HILLSBOROUGH, N.C. — The Orange County Rescue Squad has been kicked out of the 911 system after a laundry list of complaints leveled by the county’s new emergency services director.
On June 27, Frank Montes de Oca Jr., Orange County Emergency Services director, ordered the private, volunteer rescue squad removed from the county’s dispatch system. In a memo, he cited safety concerns and said county emergency services supervisors should order Rescue Squad members to leave if they showed up at accident scenes. He said police would be called if necessary.
On Tuesday, Rescue Squad Chief Brian Matthews said he never got to respond to the allegations before the order to stand down. It took him by surprise, he said, “like the rug got jerked out from under us.”
In a preliminary report dated July 1, Montes de Oca outlined “an extensive history of unsafe and unprofessional practices, strange behavior” by Rescue Squad members.
In June, he wrote, the squad’s “Rescue 1” truck responded to an accident on Interstate 40. “Failing to secure the equipment door on their unit, many pieces of equipment fell out. … Not only did this create an unsafe road hazard for motorists and the public, it reduced the unit’s capabilities to render aid.”
Montes de Oca, who became head of the county’s emergency operations in April, also wrote that he once saw Rescue Squad members driving too fast and pulling out of their station unsafely, causing cars to stop short.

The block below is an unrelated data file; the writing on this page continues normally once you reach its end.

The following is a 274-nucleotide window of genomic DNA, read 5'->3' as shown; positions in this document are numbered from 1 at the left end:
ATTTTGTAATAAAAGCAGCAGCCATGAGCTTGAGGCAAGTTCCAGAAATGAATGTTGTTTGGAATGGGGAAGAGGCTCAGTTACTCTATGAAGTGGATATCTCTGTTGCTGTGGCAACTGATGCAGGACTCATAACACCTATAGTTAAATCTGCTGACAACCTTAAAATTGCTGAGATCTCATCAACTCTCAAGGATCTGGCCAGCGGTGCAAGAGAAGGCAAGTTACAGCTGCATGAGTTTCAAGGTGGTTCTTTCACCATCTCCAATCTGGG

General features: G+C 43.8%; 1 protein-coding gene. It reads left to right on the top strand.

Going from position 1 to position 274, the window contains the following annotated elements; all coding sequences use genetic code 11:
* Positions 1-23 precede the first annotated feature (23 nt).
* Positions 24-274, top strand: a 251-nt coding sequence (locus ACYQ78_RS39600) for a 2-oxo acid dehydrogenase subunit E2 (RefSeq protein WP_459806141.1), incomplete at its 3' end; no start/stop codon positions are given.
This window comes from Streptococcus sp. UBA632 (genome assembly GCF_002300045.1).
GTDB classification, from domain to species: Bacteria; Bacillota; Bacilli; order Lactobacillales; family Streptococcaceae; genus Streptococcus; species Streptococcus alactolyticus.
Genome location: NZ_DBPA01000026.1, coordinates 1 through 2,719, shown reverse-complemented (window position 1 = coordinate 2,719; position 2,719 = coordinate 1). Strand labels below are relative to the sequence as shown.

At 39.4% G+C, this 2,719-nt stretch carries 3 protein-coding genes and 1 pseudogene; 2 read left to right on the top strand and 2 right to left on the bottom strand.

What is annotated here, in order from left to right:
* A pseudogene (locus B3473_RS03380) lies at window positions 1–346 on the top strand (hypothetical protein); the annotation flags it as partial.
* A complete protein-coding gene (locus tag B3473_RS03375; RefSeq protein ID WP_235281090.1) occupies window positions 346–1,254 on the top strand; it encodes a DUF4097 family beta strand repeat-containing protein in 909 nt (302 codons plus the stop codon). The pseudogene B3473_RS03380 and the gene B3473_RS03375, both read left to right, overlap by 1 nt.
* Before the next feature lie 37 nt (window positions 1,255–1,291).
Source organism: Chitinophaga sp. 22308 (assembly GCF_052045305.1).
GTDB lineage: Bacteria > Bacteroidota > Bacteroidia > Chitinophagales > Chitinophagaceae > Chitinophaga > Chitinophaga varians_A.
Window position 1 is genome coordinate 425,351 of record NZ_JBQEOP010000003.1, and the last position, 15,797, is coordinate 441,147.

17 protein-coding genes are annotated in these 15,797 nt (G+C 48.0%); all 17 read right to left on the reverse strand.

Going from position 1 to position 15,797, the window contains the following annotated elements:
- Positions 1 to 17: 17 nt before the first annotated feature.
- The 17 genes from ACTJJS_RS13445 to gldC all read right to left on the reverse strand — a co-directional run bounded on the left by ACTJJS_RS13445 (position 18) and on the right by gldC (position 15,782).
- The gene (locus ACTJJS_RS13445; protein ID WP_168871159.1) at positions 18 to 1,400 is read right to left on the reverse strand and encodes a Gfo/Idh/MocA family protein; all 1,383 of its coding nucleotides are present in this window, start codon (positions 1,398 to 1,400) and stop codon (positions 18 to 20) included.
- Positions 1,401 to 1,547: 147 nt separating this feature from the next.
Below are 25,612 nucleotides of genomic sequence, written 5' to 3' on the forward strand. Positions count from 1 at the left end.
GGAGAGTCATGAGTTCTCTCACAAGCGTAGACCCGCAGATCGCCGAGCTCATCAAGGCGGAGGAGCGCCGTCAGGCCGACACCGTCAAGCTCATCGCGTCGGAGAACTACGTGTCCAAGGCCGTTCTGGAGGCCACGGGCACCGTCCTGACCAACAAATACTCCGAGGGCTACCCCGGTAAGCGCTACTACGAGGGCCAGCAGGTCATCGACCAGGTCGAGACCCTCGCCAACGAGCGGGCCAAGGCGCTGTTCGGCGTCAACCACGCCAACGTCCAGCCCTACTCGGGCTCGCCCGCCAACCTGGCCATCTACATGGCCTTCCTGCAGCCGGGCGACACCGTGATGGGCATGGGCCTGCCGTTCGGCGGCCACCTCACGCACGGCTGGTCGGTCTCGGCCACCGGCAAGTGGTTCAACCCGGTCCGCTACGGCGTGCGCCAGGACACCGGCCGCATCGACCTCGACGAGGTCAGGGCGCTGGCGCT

On one occasion, said the report, Rescue Squad members were using a circular saw to cut a victim out of a car. “The saw caused a shower of sparks that were landing in a pool of gasoline in which the members were standing,” the report reads.
Matthews, a member of the Rescue Squad since 1992 and a Hillsborough police officer, said many of the accusations were baseless. Some, he said, were mistakes the squad has learned from. Matthews said other accusations were too vague for the squad to respond to.
“The Rescue Squad’s been doing this a long time,” Matthews said. “We know what we’re doing.”
Rescue Squad officers and county staff have since met to talk about the report and set goals that could allow the Rescue Squad to start responding to emergencies again, Matthews said. Efforts to reach Montes de Oca were unsuccessful.
On Tuesday, Matthews said he’ll be meeting in August with county emergency services staff to go over the squad’s training.
Matthews, chief since May, promised a higher level of discipline. “People are being held accountable for their actions,” he said. He added that Montes de Oca’s reference in the original memo to calling police was unnecessary.
The Rescue Squad has about 30 members and partially supports itself through donations. While it has ambulances, it specializes in cutting accident victims out of cars. A second volunteer organization, the South Orange Rescue Squad, specializes in other types of rescue work.The Orange County Rescue Squad has an annual budget of about $200,000.